If you love old cars, you know they have charm in their looks, but their sparse instrumentation leaves something to be desired and, of course, those old machines bear no relation to today’s wired world. Earlier this year, Berlin-based Incari announced that it had partnered with Strate School of Design Bangalore and Design 1880 in France. The three partners plan to retrofit advanced human-machine interfaces (HMIs) in classic cars. For some car enthusiasts, it will be a sacrilege. For others, it’s a welcome update. Which side are you on?
Retrofitting old cars with modern electronics is a real thing. Classic Porsches and VW microbuses are electrified, leaving their internal combustion guts by the wayside. A new breed of classic car collectors eschews the immaculate restoration of old automotive technology in favor of the comfort and eco-sensitivity of a restomod (a modified restoration of a classic vehicle). While today’s retrofit market is primarily focused on drivetrain electrification, Incari is focused on integrating new technologies that improve the driver experience in older cars. However, this partnership is not limited to cars. It seems that any type of transport – boats, for example – is fair game.
This is not a new venture for Incari. The company has experience integrating state-of-the-art HMIs into vintage cars. For example, Incari has updated the instrument cluster into an electrified DeLorean, dubbed e-Lorean, in partnership with Wunderkind Invest. Unfortunately, Incari has not developed a flux capacitor or Mr. Fusion power source, but the e-Lorean now sports specially developed electric drive components with a unique HMI.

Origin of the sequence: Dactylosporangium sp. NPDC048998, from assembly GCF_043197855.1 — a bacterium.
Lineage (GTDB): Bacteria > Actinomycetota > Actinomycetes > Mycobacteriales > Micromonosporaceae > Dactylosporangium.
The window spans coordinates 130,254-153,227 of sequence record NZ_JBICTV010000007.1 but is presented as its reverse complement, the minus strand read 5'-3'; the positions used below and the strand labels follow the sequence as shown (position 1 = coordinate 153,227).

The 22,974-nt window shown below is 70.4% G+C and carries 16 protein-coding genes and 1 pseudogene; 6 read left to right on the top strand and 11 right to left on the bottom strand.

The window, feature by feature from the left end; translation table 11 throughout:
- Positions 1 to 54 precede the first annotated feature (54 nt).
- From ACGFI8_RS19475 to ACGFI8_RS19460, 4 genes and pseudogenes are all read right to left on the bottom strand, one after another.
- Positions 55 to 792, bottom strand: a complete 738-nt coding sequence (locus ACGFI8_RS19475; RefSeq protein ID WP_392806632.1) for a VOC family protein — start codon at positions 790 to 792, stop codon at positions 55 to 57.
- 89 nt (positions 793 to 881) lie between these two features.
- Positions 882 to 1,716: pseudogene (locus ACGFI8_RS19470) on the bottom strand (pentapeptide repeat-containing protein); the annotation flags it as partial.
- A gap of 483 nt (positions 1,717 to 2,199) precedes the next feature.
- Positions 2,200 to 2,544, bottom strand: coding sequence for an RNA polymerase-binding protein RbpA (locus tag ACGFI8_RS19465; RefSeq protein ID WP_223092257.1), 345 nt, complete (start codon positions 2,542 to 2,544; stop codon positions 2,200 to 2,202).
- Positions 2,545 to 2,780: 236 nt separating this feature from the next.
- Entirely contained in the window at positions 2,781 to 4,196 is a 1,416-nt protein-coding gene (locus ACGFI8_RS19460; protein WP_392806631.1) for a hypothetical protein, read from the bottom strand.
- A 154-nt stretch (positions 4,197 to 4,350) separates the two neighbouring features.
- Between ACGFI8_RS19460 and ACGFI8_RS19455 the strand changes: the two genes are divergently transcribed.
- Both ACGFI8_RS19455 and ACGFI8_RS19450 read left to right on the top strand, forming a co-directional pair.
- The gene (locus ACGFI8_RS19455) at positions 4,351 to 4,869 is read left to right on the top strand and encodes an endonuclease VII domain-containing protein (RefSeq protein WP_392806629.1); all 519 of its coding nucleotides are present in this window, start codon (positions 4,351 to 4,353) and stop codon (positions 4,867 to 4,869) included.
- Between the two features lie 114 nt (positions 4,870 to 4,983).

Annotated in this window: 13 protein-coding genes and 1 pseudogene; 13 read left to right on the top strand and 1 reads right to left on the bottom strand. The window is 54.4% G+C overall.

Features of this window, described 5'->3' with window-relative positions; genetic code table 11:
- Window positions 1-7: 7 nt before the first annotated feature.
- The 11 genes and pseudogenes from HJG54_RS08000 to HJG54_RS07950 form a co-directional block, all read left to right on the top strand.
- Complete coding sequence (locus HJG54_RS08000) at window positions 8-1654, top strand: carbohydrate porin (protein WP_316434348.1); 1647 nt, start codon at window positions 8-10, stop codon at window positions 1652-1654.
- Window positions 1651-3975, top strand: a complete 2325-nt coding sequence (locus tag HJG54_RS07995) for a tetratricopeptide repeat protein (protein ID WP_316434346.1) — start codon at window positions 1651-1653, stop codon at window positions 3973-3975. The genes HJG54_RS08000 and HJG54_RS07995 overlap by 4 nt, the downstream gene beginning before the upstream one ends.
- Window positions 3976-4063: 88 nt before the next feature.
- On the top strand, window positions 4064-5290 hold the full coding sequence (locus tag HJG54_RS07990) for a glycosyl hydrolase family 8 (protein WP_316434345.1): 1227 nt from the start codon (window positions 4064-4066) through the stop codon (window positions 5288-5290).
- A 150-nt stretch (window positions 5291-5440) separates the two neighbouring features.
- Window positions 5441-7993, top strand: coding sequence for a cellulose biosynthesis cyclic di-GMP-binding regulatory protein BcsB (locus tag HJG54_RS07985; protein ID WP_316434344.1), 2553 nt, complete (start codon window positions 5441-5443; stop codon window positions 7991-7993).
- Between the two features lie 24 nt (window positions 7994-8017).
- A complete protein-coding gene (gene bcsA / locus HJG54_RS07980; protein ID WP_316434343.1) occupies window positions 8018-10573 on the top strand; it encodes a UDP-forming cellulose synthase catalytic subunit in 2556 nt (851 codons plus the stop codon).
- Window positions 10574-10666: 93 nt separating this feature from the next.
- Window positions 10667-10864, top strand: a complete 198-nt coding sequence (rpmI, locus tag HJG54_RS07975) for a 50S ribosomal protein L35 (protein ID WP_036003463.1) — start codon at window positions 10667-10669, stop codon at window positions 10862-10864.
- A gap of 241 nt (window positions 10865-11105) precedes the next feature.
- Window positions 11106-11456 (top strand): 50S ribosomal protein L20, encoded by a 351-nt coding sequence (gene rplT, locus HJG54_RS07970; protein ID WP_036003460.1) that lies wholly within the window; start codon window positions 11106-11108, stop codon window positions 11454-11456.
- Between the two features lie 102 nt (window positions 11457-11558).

Incari has updated the dashboard of the e-Lorean, an electrified DeLorean.
Incari worked with Design 1880 to electrify a classic Fiat 100 (pictured below) and outfit it with a digital display, Bluetooth connection and smartphone holder with inductive charging, all while mimicking the style The original car so the mods look like it was developed during the same period as the rest of the car.
It looks like an old Fiat 100 on the outside, because it is, but it’s electrified.
A circular digital display replaces the Fiat’s analog speedometer. The screen shows battery consumption and can be customized for other functions.
The electrified Fiat 100 features a modern digital HMI integrated into the circular space previously occupied by the mechanical speedometer.
Why do all this work for a very limited market? Retrofits are not Incari’s main interest. The company offers a software development platform called Incari Studio with an “intuitive visual user interface” for designing modern HMIs. These classic car retrofits are a unique way to showcase the Incari Studio development platform.
Incari Studio supports the UI/UX creation process through a modular architecture and a drag-and-drop interface, allowing designers who lack programming skills to design complex interfaces using 3D graphics and animations . The platform then generates code from the design. The drag-and-drop design approach saves time while maintaining flexibility. The company claims development time reductions of up to 70% based on recent projects.
Of course, maximum flexibility usually comes from a programming interface, where you can do whatever the underlying programming language supports. Drag-and-drop tools with automated code generation have been around for a long time and continue to improve, but they’re never as flexible as writing code.